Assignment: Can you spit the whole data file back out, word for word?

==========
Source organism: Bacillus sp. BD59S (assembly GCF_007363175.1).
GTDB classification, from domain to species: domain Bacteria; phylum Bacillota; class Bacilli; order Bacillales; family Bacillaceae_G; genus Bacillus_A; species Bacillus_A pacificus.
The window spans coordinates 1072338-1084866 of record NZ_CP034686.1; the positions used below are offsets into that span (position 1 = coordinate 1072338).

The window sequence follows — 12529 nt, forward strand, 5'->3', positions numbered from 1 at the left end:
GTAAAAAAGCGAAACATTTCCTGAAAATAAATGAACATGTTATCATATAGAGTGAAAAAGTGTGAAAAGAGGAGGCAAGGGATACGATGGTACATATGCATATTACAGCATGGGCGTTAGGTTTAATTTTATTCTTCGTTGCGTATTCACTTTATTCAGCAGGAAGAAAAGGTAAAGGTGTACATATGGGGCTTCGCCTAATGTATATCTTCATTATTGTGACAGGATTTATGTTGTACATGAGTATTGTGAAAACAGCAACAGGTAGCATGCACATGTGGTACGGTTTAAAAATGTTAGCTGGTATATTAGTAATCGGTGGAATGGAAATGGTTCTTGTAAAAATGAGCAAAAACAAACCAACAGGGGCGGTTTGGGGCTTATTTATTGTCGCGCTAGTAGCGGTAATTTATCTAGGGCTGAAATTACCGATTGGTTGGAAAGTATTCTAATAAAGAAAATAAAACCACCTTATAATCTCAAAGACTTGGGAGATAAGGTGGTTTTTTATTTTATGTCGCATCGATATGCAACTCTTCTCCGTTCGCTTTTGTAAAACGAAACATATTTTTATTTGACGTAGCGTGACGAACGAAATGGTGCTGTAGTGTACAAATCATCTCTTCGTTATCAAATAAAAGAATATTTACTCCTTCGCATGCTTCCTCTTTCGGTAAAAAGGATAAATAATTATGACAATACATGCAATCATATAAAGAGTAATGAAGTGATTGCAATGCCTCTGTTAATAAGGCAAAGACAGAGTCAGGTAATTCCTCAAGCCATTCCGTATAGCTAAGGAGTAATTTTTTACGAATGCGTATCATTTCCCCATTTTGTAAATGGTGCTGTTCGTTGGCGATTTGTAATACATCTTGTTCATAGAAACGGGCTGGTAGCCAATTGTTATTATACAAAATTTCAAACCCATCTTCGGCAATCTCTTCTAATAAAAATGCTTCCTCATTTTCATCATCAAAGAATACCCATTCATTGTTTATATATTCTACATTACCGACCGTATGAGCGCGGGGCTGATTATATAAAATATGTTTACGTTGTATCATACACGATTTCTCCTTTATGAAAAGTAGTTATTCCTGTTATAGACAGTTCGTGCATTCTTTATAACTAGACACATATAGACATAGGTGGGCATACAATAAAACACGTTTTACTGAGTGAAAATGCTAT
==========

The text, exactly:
Source organism: Bacillus sp. BD59S (assembly GCF_007363175.1).
GTDB classification, from domain to species: domain Bacteria; phylum Bacillota; class Bacilli; order Bacillales; family Bacillaceae_G; genus Bacillus_A; species Bacillus_A pacificus.
The window spans coordinates 1072338-1084866 of record NZ_CP034686.1; the positions used below are offsets into that span (position 1 = coordinate 1072338).

The window sequence follows — 12529 nt, forward strand, 5'->3', positions numbered from 1 at the left end:
GTAAAAAAGCGAAACATTTCCTGAAAATAAATGAACATGTTATCATATAGAGTGAAAAAGTGTGAAAAGAGGAGGCAAGGGATACGATGGTACATATGCATATTACAGCATGGGCGTTAGGTTTAATTTTATTCTTCGTTGCGTATTCACTTTATTCAGCAGGAAGAAAAGGTAAAGGTGTACATATGGGGCTTCGCCTAATGTATATCTTCATTATTGTGACAGGATTTATGTTGTACATGAGTATTGTGAAAACAGCAACAGGTAGCATGCACATGTGGTACGGTTTAAAAATGTTAGCTGGTATATTAGTAATCGGTGGAATGGAAATGGTTCTTGTAAAAATGAGCAAAAACAAACCAACAGGGGCGGTTTGGGGCTTATTTATTGTCGCGCTAGTAGCGGTAATTTATCTAGGGCTGAAATTACCGATTGGTTGGAAAGTATTCTAATAAAGAAAATAAAACCACCTTATAATCTCAAAGACTTGGGAGATAAGGTGGTTTTTTATTTTATGTCGCATCGATATGCAACTCTTCTCCGTTCGCTTTTGTAAAACGAAACATATTTTTATTTGACGTAGCGTGACGAACGAAATGGTGCTGTAGTGTACAAATCATCTCTTCGTTATCAAATAAAAGAATATTTACTCCTTCGCATGCTTCCTCTTTCGGTAAAAAGGATAAATAATTATGACAATACATGCAATCATATAAAGAGTAATGAAGTGATTGCAATGCCTCTGTTAATAAGGCAAAGACAGAGTCAGGTAATTCCTCAAGCCATTCCGTATAGCTAAGGAGTAATTTTTTACGAATGCGTATCATTTCCCCATTTTGTAAATGGTGCTGTTCGTTGGCGATTTGTAATACATCTTGTTCATAGAAACGGGCTGGTAGCCAATTGTTATTATACAAAATTTCAAACCCATCTTCGGCAATCTCTTCTAATAAAAATGCTTCCTCATTTTCATCATCAAAGAATACCCATTCATTGTTTATATATTCTACATTACCGACCGTATGAGCGCGGGGCTGATTATATAAAATATGTTTACGTTGTATCATACACGATTTCTCCTTTATGAAAAGTAGTTATTCCTGTTATAGACAGTTCGTGCATTCTTTATAACTAGACACATATAGACATAGGTGGGCATACAATAAAACACGTTTTACTGAGTGAAAATGCTAT